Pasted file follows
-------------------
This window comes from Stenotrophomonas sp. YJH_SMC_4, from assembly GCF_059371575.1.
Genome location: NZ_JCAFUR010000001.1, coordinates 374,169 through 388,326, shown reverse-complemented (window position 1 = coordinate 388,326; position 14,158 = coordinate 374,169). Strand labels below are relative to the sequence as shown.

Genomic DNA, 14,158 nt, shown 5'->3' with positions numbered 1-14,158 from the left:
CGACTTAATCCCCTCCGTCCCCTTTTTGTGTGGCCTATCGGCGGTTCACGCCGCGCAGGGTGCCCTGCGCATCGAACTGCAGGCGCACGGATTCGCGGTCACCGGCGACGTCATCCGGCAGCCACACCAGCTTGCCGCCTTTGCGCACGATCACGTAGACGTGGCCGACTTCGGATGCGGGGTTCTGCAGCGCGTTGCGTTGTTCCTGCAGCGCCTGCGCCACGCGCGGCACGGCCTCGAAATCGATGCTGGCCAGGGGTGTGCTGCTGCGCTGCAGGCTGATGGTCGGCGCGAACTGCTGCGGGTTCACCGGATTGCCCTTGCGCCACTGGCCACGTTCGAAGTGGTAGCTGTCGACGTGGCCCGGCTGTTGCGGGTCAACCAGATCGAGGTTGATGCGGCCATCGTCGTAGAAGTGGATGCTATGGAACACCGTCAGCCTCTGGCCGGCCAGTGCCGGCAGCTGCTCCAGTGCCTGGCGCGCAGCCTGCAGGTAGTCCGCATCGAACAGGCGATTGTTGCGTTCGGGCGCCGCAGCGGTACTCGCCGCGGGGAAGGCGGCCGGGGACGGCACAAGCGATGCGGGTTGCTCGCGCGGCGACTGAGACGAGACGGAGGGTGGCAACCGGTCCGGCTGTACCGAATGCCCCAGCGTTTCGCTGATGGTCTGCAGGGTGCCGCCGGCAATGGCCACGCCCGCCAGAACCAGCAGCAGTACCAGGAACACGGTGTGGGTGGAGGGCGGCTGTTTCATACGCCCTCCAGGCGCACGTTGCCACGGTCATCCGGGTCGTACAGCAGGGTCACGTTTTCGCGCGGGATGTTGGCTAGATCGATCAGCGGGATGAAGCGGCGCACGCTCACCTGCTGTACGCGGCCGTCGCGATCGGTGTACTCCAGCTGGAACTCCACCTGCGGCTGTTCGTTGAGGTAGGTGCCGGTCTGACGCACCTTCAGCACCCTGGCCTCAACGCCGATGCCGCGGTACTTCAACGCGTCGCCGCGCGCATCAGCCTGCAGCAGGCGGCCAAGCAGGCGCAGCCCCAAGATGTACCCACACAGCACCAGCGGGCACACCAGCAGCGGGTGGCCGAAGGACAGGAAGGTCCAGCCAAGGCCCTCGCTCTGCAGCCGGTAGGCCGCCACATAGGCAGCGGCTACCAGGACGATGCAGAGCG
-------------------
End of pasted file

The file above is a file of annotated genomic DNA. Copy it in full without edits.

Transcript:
This window comes from Stenotrophomonas sp. YJH_SMC_4, from assembly GCF_059371575.1.
Genome location: NZ_JCAFUR010000001.1, coordinates 374,169 through 388,326, shown reverse-complemented (window position 1 = coordinate 388,326; position 14,158 = coordinate 374,169). Strand labels below are relative to the sequence as shown.

Genomic DNA, 14,158 nt, shown 5'->3' with positions numbered 1-14,158 from the left:
CGACTTAATCCCCTCCGTCCCCTTTTTGTGTGGCCTATCGGCGGTTCACGCCGCGCAGGGTGCCCTGCGCATCGAACTGCAGGCGCACGGATTCGCGGTCACCGGCGACGTCATCCGGCAGCCACACCAGCTTGCCGCCTTTGCGCACGATCACGTAGACGTGGCCGACTTCGGATGCGGGGTTCTGCAGCGCGTTGCGTTGTTCCTGCAGCGCCTGCGCCACGCGCGGCACGGCCTCGAAATCGATGCTGGCCAGGGGTGTGCTGCTGCGCTGCAGGCTGATGGTCGGCGCGAACTGCTGCGGGTTCACCGGATTGCCCTTGCGCCACTGGCCACGTTCGAAGTGGTAGCTGTCGACGTGGCCCGGCTGTTGCGGGTCAACCAGATCGAGGTTGATGCGGCCATCGTCGTAGAAGTGGATGCTATGGAACACCGTCAGCCTCTGGCCGGCCAGTGCCGGCAGCTGCTCCAGTGCCTGGCGCGCAGCCTGCAGGTAGTCCGCATCGAACAGGCGATTGTTGCGTTCGGGCGCCGCAGCGGTACTCGCCGCGGGGAAGGCGGCCGGGGACGGCACAAGCGATGCGGGTTGCTCGCGCGGCGACTGAGACGAGACGGAGGGTGGCAACCGGTCCGGCTGTACCGAATGCCCCAGCGTTTCGCTGATGGTCTGCAGGGTGCCGCCGGCAATGGCCACGCCCGCCAGAACCAGCAGCAGTACCAGGAACACGGTGTGGGTGGAGGGCGGCTGTTTCATACGCCCTCCAGGCGCACGTTGCCACGGTCATCCGGGTCGTACAGCAGGGTCACGTTTTCGCGCGGGATGTTGGCTAGATCGATCAGCGGGATGAAGCGGCGCACGCTCACCTGCTGTACGCGGCCGTCGCGATCGGTGTACTCCAGCTGGAACTCCACCTGCGGCTGTTCGTTGAGGTAGGTGCCGGTCTGACGCACCTTCAGCACCCTGGCCTCAACGCCGATGCCGCGGTACTTCAACGCGTCGCCGCGCGCATCAGCCTGCAGCAGGCGGCCAAGCAGGCGCAGCCCCAAGATGTACCCACACAGCACCAGCGGGCACACCAGCAGCGGGTGGCCGAAGGACAGGAAGGTCCAGCCAAGGCCCTCGCTCTGCAGCCGGTAGGCCGCCACATAGGCAGCGGCTACCAGGACGATGCAGAGCG